I was also thinking whether I could add anything new via armchair thought experimentation to "the problem of sex" in evolutionary biology. Probably not I decided, but in any case I was thinking about how as organisms become bigger the problem of gene sharing becomes more difficult. Sex then is simply the mechanism by which evolution can occur in populations rather than in individuals. Populations have the great advantage over individuals of expendability. Any particular individual in a population of sufficient size is expendable. A related concept is that in an ideal situation where with perfect cooperation between male and female the number of offspring per female could be double of that which could be achieved if she received no support from the male. Thus both male and female would have exactly twice the number of offspring through sexual reproduction - even though each is only half related to the parent, than could be achieved by a form of asexual reproduction, like cloning. Sex introduces genetic variation among individual offspring and unequal survival and reproductive success among offspring.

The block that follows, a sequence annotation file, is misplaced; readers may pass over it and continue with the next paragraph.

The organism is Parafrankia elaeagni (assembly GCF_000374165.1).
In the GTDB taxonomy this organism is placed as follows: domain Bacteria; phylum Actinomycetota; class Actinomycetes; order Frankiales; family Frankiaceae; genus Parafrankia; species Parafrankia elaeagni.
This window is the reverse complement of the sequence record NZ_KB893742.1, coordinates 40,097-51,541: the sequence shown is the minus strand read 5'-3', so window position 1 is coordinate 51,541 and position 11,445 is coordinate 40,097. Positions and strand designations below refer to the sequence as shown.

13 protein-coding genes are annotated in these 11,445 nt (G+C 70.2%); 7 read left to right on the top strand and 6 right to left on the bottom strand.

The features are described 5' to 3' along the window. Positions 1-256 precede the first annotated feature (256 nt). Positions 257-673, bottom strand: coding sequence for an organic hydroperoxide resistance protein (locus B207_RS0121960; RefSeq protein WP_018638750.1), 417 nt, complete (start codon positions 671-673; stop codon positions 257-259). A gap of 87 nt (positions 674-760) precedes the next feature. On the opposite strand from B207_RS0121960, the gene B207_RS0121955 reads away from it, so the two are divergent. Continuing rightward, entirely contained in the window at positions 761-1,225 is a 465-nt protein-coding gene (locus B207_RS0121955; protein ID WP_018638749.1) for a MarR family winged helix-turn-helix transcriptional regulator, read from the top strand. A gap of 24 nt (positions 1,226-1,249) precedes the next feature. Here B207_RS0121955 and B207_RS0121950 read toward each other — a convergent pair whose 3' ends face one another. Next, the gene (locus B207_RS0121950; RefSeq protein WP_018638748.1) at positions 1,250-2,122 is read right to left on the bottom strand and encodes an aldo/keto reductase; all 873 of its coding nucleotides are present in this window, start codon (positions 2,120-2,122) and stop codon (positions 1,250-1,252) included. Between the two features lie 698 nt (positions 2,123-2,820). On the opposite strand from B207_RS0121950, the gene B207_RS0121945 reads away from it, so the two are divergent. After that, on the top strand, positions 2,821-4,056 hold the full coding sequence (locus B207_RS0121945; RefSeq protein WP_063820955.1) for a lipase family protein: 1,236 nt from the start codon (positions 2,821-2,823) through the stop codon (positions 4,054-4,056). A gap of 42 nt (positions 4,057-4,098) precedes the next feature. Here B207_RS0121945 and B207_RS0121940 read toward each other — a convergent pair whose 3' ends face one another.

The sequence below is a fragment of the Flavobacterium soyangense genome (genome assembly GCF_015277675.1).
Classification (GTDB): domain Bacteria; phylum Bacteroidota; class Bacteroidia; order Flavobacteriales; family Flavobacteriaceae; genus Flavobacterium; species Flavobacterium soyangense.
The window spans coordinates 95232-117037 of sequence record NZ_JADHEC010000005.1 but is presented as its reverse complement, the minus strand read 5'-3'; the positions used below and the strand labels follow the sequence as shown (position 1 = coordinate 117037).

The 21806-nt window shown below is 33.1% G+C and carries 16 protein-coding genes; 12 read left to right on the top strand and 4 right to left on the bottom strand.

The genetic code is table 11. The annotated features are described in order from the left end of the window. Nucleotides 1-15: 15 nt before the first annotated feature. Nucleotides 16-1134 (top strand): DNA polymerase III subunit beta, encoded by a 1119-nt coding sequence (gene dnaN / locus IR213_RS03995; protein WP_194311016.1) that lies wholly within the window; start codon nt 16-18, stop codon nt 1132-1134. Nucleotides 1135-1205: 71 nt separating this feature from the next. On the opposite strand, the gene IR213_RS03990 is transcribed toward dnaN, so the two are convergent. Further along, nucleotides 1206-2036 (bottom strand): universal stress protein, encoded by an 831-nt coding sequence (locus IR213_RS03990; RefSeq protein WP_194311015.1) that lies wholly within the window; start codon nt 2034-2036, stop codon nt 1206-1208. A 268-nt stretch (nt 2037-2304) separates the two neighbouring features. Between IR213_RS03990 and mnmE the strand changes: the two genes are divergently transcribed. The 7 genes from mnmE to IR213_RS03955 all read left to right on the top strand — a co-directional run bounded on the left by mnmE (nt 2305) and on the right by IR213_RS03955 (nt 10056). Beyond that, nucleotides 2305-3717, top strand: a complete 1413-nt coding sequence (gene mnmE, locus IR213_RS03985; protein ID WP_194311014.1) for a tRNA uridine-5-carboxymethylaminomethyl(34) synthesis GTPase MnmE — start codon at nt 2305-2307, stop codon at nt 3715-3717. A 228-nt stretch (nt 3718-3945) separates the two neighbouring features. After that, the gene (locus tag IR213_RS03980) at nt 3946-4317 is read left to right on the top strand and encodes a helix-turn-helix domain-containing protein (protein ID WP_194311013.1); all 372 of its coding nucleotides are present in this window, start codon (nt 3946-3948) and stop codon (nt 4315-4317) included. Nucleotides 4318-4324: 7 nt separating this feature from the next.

Cloned offspring, as my uni lecturer taught us, for example as occur in one mammal species where the zygote or morula always undergoes division into four identical embryos, by definition can't have differential genetic reproductive success as they are all effectively identical. Identical twinning is essentially a pre-development form of clonal asexual reproduction, after which the organisms develop and revert to normal sexual reproduction.

So what's all this got to do with the book? Well this despising of sex in the religions attacks the greatest gift that sex actually gives us, which is our unique individuality.